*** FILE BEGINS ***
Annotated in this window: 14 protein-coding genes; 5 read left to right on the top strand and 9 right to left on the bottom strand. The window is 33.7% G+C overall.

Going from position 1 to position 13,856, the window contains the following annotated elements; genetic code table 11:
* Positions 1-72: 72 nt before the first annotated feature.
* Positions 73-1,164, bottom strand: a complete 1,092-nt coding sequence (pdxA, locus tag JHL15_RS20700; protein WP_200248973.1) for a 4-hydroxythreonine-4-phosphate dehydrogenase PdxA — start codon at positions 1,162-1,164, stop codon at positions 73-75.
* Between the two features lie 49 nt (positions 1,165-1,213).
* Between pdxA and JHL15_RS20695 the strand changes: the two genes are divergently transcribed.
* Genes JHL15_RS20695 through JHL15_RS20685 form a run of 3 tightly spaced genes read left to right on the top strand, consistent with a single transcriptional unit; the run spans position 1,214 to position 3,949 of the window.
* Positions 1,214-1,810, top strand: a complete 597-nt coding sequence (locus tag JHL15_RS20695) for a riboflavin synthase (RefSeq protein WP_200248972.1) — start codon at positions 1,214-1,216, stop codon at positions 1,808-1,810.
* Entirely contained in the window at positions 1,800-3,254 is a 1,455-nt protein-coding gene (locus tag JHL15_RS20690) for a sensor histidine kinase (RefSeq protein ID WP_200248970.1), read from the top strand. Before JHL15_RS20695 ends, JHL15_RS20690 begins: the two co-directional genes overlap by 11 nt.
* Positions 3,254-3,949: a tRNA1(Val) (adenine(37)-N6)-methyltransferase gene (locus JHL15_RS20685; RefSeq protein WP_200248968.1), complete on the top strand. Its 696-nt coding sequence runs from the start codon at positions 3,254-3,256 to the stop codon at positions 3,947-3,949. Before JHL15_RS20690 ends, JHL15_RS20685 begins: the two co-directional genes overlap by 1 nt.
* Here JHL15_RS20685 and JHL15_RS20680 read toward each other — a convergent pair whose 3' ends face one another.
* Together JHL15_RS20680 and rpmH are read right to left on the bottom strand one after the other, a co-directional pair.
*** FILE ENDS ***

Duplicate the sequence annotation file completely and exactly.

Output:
Annotated in this window: 14 protein-coding genes; 5 read left to right on the top strand and 9 right to left on the bottom strand. The window is 33.7% G+C overall.

Going from position 1 to position 13,856, the window contains the following annotated elements; genetic code table 11:
* Positions 1-72: 72 nt before the first annotated feature.
* Positions 73-1,164, bottom strand: a complete 1,092-nt coding sequence (pdxA, locus tag JHL15_RS20700; protein WP_200248973.1) for a 4-hydroxythreonine-4-phosphate dehydrogenase PdxA — start codon at positions 1,162-1,164, stop codon at positions 73-75.
* Between the two features lie 49 nt (positions 1,165-1,213).
* Between pdxA and JHL15_RS20695 the strand changes: the two genes are divergently transcribed.
* Genes JHL15_RS20695 through JHL15_RS20685 form a run of 3 tightly spaced genes read left to right on the top strand, consistent with a single transcriptional unit; the run spans position 1,214 to position 3,949 of the window.
* Positions 1,214-1,810, top strand: a complete 597-nt coding sequence (locus tag JHL15_RS20695) for a riboflavin synthase (RefSeq protein WP_200248972.1) — start codon at positions 1,214-1,216, stop codon at positions 1,808-1,810.
* Entirely contained in the window at positions 1,800-3,254 is a 1,455-nt protein-coding gene (locus tag JHL15_RS20690) for a sensor histidine kinase (RefSeq protein ID WP_200248970.1), read from the top strand. Before JHL15_RS20695 ends, JHL15_RS20690 begins: the two co-directional genes overlap by 11 nt.
* Positions 3,254-3,949: a tRNA1(Val) (adenine(37)-N6)-methyltransferase gene (locus JHL15_RS20685; RefSeq protein WP_200248968.1), complete on the top strand. Its 696-nt coding sequence runs from the start codon at positions 3,254-3,256 to the stop codon at positions 3,947-3,949. Before JHL15_RS20690 ends, JHL15_RS20685 begins: the two co-directional genes overlap by 1 nt.
* Here JHL15_RS20685 and JHL15_RS20680 read toward each other — a convergent pair whose 3' ends face one another.
* Together JHL15_RS20680 and rpmH are read right to left on the bottom strand one after the other, a co-directional pair.